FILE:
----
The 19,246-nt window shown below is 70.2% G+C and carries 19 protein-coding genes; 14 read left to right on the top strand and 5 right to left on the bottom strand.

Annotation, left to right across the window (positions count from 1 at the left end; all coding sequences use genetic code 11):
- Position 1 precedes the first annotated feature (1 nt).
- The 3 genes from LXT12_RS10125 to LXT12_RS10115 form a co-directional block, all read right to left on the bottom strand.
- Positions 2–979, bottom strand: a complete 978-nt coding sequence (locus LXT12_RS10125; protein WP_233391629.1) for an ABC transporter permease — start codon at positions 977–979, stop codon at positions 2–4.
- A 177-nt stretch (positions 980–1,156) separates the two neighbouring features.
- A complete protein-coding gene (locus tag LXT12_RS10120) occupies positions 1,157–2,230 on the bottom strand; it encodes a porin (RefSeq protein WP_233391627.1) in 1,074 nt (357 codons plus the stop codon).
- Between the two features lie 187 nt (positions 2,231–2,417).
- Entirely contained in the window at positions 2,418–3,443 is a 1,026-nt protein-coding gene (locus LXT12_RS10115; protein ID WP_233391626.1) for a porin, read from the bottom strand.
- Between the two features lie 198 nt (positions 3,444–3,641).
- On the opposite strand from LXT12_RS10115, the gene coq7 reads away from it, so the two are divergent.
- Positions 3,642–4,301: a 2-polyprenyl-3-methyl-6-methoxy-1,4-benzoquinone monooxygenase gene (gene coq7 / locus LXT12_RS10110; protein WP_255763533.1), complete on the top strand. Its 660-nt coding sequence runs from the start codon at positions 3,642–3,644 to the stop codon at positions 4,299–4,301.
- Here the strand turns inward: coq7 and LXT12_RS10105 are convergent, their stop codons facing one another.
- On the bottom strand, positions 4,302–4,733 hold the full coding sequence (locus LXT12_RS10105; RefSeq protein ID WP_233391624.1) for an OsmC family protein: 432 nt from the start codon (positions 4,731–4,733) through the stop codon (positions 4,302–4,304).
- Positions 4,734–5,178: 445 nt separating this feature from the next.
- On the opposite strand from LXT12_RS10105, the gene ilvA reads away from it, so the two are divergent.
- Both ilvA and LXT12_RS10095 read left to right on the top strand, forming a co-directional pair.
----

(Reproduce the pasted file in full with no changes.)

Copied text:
The 19,246-nt window shown below is 70.2% G+C and carries 19 protein-coding genes; 14 read left to right on the top strand and 5 right to left on the bottom strand.

Annotation, left to right across the window (positions count from 1 at the left end; all coding sequences use genetic code 11):
- Position 1 precedes the first annotated feature (1 nt).
- The 3 genes from LXT12_RS10125 to LXT12_RS10115 form a co-directional block, all read right to left on the bottom strand.
- Positions 2–979, bottom strand: a complete 978-nt coding sequence (locus LXT12_RS10125; protein WP_233391629.1) for an ABC transporter permease — start codon at positions 977–979, stop codon at positions 2–4.
- A 177-nt stretch (positions 980–1,156) separates the two neighbouring features.
- A complete protein-coding gene (locus tag LXT12_RS10120) occupies positions 1,157–2,230 on the bottom strand; it encodes a porin (RefSeq protein WP_233391627.1) in 1,074 nt (357 codons plus the stop codon).
- Between the two features lie 187 nt (positions 2,231–2,417).
- Entirely contained in the window at positions 2,418–3,443 is a 1,026-nt protein-coding gene (locus LXT12_RS10115; protein ID WP_233391626.1) for a porin, read from the bottom strand.
- Between the two features lie 198 nt (positions 3,444–3,641).
- On the opposite strand from LXT12_RS10115, the gene coq7 reads away from it, so the two are divergent.
- Positions 3,642–4,301: a 2-polyprenyl-3-methyl-6-methoxy-1,4-benzoquinone monooxygenase gene (gene coq7 / locus LXT12_RS10110; protein WP_255763533.1), complete on the top strand. Its 660-nt coding sequence runs from the start codon at positions 3,642–3,644 to the stop codon at positions 4,299–4,301.
- Here the strand turns inward: coq7 and LXT12_RS10105 are convergent, their stop codons facing one another.
- On the bottom strand, positions 4,302–4,733 hold the full coding sequence (locus LXT12_RS10105; RefSeq protein ID WP_233391624.1) for an OsmC family protein: 432 nt from the start codon (positions 4,731–4,733) through the stop codon (positions 4,302–4,304).
- Positions 4,734–5,178: 445 nt separating this feature from the next.
- On the opposite strand from LXT12_RS10105, the gene ilvA reads away from it, so the two are divergent.
- Both ilvA and LXT12_RS10095 read left to right on the top strand, forming a co-directional pair.